crown_of_weeds: (Default)
crown_of_weeds ([personal profile] crown_of_weeds) wrote in [community profile] openingyourselfuptojoy2012-02-24 11:02 pm
Entry tags:


We only have one cardinal rule here at Opening Yourself Up To Joy, but we your local mods have put together a list of some guidelines to help us stick to it. The important thing is, that this is a space free from antagonism. It’s not necessary, it demonstrates that you’ve completely missed the point of the show, it’s not fun for everyone, and it makes it harder for everyone to enjoy both the show and fandom. It’s actually not that hard to disagree about or not like something without being a dick; here are a few simple hints.

1: We are a gen and multishipping comm, and our only sanctioned ship, if we must have one, is ND/Orgy. Members are encouraged to ship whatever/whoever they like, so long as

a) shipwars and ship bashing stay off the comm. At the end of the day, it’s a bunch of pretty people screwing around inside our heads. Let’s just have fun with it.

b) everyone remembers that there is SO MUCH MORE to this show than shipping

c) the focus of the comm stays gen, because these characters are amazing and there’s no such thing as too much gen.

2: We like canon.

a) Not every plot line will satisfy everyone, but canon gives us a reason for fandom, and the writers do a good job making sure there’s something for everyone. It’s easy to focus on the things that work for you, and let other people do the same!

b) Sometimes canon changes. Sometimes it changes every week. This is a natural occurrence in a canon that evolves with its storyline and keeps making itself bigger, not a “continuity fail.” (Hint: these are continuity fails. Quinn pretending she never had a baby? Is known as a “plot.”)

c) Glee moves very, very fast, and has some obscenely large number of characters. Plots either build very, very slowly or are blink-and-you-miss-them, and characters and their stories rotate in and out of focus. Some characters and plots get more overall focus than others. At the end of the day, Glee is an ensemble show, where the actual surface plot is often the least serious or important part of an episode.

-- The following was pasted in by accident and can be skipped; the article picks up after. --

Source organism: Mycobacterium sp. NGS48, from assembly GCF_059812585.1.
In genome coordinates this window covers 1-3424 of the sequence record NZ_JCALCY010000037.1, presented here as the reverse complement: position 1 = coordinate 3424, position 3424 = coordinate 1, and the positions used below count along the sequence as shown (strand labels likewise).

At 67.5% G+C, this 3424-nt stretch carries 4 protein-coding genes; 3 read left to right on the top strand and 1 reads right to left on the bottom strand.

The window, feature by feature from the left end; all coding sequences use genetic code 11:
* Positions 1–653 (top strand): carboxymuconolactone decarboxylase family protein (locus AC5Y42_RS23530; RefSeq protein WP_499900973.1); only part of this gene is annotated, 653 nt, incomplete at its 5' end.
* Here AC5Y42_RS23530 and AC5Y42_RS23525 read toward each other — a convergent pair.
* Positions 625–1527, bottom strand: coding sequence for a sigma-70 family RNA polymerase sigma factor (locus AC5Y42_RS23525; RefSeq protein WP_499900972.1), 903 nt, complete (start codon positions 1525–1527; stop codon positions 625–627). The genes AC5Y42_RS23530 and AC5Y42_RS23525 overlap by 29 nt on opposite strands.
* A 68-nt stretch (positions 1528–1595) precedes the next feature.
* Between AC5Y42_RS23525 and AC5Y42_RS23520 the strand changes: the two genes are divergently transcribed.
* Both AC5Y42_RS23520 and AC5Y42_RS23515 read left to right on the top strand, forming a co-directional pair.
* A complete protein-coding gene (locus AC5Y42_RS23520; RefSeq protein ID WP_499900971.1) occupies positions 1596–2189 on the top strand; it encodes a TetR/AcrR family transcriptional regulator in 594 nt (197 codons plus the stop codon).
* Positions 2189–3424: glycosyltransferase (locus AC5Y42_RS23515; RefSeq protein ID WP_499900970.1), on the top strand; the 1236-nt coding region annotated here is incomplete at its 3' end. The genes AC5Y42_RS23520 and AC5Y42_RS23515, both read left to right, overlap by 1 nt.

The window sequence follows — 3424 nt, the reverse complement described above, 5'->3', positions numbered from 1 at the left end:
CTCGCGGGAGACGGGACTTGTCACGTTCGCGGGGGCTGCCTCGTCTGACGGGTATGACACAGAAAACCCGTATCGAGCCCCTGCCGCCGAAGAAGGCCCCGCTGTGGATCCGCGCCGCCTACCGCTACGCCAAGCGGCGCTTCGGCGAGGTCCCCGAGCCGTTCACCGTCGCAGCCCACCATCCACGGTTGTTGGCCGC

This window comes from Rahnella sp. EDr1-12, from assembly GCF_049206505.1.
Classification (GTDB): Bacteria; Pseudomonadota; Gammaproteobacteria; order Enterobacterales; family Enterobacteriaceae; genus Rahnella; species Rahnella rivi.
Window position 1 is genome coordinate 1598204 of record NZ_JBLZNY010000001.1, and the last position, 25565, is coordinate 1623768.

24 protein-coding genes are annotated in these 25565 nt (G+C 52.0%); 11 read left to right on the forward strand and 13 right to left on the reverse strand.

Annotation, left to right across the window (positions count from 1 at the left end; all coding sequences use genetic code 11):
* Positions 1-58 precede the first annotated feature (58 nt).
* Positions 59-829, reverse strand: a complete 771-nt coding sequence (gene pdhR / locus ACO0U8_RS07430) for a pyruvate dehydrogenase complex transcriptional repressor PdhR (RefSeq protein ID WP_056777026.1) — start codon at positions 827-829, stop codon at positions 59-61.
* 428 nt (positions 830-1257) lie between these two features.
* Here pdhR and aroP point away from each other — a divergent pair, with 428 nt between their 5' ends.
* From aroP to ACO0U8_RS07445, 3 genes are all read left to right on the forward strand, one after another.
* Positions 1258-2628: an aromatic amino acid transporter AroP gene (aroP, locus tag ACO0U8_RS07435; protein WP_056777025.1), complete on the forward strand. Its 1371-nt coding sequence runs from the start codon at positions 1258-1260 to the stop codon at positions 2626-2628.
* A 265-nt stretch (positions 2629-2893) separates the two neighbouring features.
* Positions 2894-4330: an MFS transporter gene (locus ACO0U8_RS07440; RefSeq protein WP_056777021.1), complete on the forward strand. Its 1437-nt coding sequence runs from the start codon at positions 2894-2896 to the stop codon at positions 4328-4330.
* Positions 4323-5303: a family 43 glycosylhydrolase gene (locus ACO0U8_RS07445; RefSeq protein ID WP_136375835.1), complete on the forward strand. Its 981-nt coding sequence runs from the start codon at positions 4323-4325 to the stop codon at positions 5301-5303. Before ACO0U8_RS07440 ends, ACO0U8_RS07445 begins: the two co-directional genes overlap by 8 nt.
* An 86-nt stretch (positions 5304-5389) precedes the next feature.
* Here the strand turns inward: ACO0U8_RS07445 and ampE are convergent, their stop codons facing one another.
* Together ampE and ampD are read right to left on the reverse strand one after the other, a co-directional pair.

d) Glee has a broad, diverse audience and a lot of different stories to tell. No one fan is more entitled to get what they want than any other, and it’s impossible for the writers to please everyone. Remember: when canon isn’t catering to your specific needs this week, there’s always fic!

e) Glee is written by Ryan Murphy. Murphy’s law clearly states that “if anything can go wrong, it will.” If it exists, it can be made angsty. If there is a character, they have problems. If it seems good, it will break. There may eventually be a victory, but we’re going to have to earn it.

f) This is a gen comm--all of this just means we get a bigger playground. It’s all good.

3: Spoilers belong in marked threads, behind cuts. There will be a weekly spoiler/spec thread for all your prognosticating needs, so save the eyes of our poor spoiler-phobic fellows.

4: No character bashing.

a) Saying a character screwed up is fine. On this show, who hasn’t, it’s so often the point--but this isn’t the place for pointless hate.

b) Different people see different characters, well, differently. This makes for awesome discussion and the best stories.

c) Remember that this is a fictional show about fictional people, but the value judgements you make and the things you say about those fictional people and their stories can affect real, actual people.

d) Remember: Glee doesn't punish any of its characters, ever, no matter what they do. 90% of fandom agrees that that is the Biggest Thing It Does Wrong...but 100% of those people disagree on who should be punished for what and how.

e) The vast majority of these kids are teenagers, and no one hates teenagers more than teenagers themselves. Let’s be kind, even when they can’t be.

5: It’s okay to critique the writers. They’re not perfect.

a) It’s okay to say “I think X was probably what they meant, but they might have mostly succeeded in conveying Y”. We can’t ever know what the writers meant, but it’s worth taking a second or even a third look at something, to look at the difference between intention and communication.

b) It’s equally important to remember that the writers may have a perspective we don’t. They’re not perfect, but we have our biases too, and they’ll always know more about the long game they’re playing than we do.

c) It’s okay to say “they consistently do this thing and it serves this purpose in the story, but it’s kinda fucked.”

d) It’s also worth remembering that Glee is not supposed to be a guidebook for living your life, and reducing every plot to a proscription cheapens any story and insults everyone’s intelligence.

6: Fandom should, above all, always be fun. Make fic, make art, follow your bliss. That’s the entire point.